Judith Benhamou-Huet Explains the Carol Rama Boomlet on her site. If you’ve been paying attention to the mid-season and day sales, the obvious activity in Carol Rama’s market should have caught your attention. If that didn’t, the New Museum show or exhibition in Venice might have twigged you to what’s going on.
Benhamou-Huet explains that the artist who died at 97 without much commercial success was somewhat hiding in plain sight:
So how does one explain the lack of success during her lifetime? We might point to her unclassifiable work, with its stylistic changes every 10 years, or we might point to her Turin-based dealer Giancarlo Salzano who represented her between the 1970s and the 2000s and was more intellectual than commercially minded.
Nevertheless at the 2003 Venice Biennale Carol Rama was awarded a Golden Lion.
But the major turning point for her legacy was in France when in 2015 the Musée d’art moderne de la ville de Paris staged a remarkable retrospective of her work.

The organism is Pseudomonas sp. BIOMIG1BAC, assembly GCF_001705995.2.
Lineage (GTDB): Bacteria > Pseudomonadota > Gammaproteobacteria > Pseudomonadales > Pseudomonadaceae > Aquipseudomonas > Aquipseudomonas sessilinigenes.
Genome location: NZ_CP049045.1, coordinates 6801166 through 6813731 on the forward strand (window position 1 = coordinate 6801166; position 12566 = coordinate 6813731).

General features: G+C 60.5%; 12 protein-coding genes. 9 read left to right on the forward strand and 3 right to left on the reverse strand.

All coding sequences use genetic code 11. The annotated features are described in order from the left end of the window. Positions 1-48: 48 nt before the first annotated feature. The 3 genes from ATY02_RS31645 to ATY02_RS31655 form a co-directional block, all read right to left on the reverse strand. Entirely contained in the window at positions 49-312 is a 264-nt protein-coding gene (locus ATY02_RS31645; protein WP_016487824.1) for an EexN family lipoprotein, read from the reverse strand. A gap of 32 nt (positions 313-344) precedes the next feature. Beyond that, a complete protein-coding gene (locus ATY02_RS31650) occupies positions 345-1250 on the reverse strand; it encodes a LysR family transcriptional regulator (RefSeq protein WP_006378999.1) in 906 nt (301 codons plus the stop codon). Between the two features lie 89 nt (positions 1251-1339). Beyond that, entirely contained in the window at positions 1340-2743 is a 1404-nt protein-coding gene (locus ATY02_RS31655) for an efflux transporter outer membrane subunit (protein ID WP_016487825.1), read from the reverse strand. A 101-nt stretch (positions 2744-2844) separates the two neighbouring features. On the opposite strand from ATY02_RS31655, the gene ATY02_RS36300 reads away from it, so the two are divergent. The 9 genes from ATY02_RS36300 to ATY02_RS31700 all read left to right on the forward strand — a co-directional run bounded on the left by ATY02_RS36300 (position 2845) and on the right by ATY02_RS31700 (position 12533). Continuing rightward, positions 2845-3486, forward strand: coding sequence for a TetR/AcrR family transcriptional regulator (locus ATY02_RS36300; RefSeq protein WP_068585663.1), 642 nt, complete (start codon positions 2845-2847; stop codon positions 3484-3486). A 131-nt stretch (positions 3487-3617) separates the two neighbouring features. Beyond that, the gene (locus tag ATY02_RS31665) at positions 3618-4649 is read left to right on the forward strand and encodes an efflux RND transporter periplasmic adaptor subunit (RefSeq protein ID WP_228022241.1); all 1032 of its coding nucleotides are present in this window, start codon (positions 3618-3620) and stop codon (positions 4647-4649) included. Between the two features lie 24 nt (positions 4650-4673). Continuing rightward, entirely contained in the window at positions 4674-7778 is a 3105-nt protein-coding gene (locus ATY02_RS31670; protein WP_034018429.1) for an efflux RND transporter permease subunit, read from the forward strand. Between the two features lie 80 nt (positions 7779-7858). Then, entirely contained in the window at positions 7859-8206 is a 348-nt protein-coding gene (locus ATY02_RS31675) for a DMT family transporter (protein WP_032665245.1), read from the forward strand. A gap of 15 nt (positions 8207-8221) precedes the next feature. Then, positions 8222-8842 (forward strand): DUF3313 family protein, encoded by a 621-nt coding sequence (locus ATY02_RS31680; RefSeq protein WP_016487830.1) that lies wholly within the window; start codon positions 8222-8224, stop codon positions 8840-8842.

That is, until Fergus McCaffrey came along:
‘I became a keen collector before organising an exhibition containing 50 of her works last September,’ explains McCaffrey. ‘The reaction from the museum world was extraordinary. A combination of factors has seen her prices rise spectacularly. Nevertheless they remain ridiculously low compared to other male Italian artists from the same period, like Piero Manzoni,’ adds the New York dealer who is presenting some of her works at the Basel fair, priced at between $80,000 and $1 million.